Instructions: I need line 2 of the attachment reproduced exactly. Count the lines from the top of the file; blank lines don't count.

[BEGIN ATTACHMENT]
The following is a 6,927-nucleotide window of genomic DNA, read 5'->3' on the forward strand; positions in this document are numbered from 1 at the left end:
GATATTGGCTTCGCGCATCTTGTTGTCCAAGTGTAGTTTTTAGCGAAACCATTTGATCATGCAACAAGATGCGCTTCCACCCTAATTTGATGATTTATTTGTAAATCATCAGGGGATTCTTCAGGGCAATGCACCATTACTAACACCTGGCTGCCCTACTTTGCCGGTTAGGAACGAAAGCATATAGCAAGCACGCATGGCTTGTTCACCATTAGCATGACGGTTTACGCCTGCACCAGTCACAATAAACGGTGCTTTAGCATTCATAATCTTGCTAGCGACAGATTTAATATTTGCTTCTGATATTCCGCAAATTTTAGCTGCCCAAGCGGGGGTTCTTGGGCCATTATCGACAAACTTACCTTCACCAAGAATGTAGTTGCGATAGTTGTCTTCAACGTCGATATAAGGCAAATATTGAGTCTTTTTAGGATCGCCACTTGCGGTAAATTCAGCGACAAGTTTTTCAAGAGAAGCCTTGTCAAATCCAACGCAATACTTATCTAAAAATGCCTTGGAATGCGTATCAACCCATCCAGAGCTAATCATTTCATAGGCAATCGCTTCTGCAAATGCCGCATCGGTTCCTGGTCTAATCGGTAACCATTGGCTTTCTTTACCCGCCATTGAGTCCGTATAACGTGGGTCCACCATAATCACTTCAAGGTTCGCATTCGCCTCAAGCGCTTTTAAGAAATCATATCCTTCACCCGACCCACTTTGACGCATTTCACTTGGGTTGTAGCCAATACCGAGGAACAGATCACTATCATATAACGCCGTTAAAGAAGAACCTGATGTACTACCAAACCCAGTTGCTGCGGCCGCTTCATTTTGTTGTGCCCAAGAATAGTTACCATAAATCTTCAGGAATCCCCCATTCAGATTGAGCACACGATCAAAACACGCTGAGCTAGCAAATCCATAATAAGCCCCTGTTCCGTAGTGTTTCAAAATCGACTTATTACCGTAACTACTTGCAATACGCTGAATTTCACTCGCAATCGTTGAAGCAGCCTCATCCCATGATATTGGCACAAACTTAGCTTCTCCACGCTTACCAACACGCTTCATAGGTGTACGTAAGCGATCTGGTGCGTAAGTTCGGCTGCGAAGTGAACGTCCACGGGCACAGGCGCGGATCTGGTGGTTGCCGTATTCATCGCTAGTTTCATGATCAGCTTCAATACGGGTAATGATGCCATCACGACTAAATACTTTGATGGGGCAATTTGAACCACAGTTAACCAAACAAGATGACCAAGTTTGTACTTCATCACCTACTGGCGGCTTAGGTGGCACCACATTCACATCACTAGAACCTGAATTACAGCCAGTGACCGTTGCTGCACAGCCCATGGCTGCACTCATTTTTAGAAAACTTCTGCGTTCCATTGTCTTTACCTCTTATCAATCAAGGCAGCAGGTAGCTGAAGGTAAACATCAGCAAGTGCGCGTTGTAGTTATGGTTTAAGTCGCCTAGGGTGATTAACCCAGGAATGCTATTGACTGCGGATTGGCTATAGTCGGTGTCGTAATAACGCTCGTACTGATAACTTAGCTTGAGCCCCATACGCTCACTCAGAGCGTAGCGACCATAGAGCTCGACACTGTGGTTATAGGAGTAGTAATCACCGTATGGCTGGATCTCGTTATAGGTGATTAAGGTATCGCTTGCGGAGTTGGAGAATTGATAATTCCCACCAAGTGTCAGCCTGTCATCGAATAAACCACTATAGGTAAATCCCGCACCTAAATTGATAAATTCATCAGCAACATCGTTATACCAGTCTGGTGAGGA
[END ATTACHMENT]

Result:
GATATTGGCTTCGCGCATCTTGTTGTCCAAGTGTAGTTTTTAGCGAAACCATTTGATCATGCAACAAGATGCGCTTCCACCCTAATTTGATGATTTATTTGTAAATCATCAGGGGATTCTTCAGGGCAATGCACCATTACTAACACCTGGCTGCCCTACTTTGCCGGTTAGGAACGAAAGCATATAGCAAGCACGCATGGCTTGTTCACCATTAGCATGACGGTTTACGCCTGCACCAGTCACAATAAACGGTGCTTTAGCATTCATAATCTTGCTAGCGACAGATTTAATATTTGCTTCTGATATTCCGCAAATTTTAGCTGCCCAAGCGGGGGTTCTTGGGCCATTATCGACAAACTTACCTTCACCAAGAATGTAGTTGCGATAGTTGTCTTCAACGTCGATATAAGGCAAATATTGAGTCTTTTTAGGATCGCCACTTGCGGTAAATTCAGCGACAAGTTTTTCAAGAGAAGCCTTGTCAAATCCAACGCAATACTTATCTAAAAATGCCTTGGAATGCGTATCAACCCATCCAGAGCTAATCATTTCATAGGCAATCGCTTCTGCAAATGCCGCATCGGTTCCTGGTCTAATCGGTAACCATTGGCTTTCTTTACCCGCCATTGAGTCCGTATAACGTGGGTCCACCATAATCACTTCAAGGTTCGCATTCGCCTCAAGCGCTTTTAAGAAATCATATCCTTCACCCGACCCACTTTGACGCATTTCACTTGGGTTGTAGCCAATACCGAGGAACAGATCACTATCATATAACGCCGTTAAAGAAGAACCTGATGTACTACCAAACCCAGTTGCTGCGGCCGCTTCATTTTGTTGTGCCCAAGAATAGTTACCATAAATCTTCAGGAATCCCCCATTCAGATTGAGCACACGATCAAAACACGCTGAGCTAGCAAATCCATAATAAGCCCCTGTTCCGTAGTGTTTCAAAATCGACTTATTACCGTAACTACTTGCAATACGCTGAATTTCACTCGCAATCGTTGAAGCAGCCTCATCCCATGATATTGGCACAAACTTAGCTTCTCCACGCTTACCAACACGCTTCATAGGTGTACGTAAGCGATCTGGTGCGTAAGTTCGGCTGCGAAGTGAACGTCCACGGGCACAGGCGCGGATCTGGTGGTTGCCGTATTCATCGCTAGTTTCATGATCAGCTTCAATACGGGTAATGATGCCATCACGACTAAATACTTTGATGGGGCAATTTGAACCACAGTTAACCAAACAAGATGACCAAGTTTGTACTTCATCACCTACTGGCGGCTTAGGTGGCACCACATTCACATCACTAGAACCTGAATTACAGCCAGTGACCGTTGCTGCACAGCCCATGGCTGCACTCATTTTTAGAAAACTTCTGCGTTCCATTGTCTTTACCTCTTATCAATCAAGGCAGCAGGTAGCTGAAGGTAAACATCAGCAAGTGCGCGTTGTAGTTATGGTTTAAGTCGCCTAGGGTGATTAACCCAGGAATGCTATTGACTGCGGATTGGCTATAGTCGGTGTCGTAATAACGCTCGTACTGATAACTTAGCTTGAGCCCCATACGCTCACTCAGAGCGTAGCGACCATAGAGCTCGACACTGTGGTTATAGGAGTAGTAATCACCGTATGGCTGGATCTCGTTATAGGTGATTAAGGTATCGCTTGCGGAGTTGGAGAATTGATAATTCCCACCAAGTGTCAGCCTGTCATCGAATAAACCACTATAGGTAAATCCCGCACCTAAATTGATAAATTCATCAGCAACATCGTTATACCAGTCTGGTGAGGA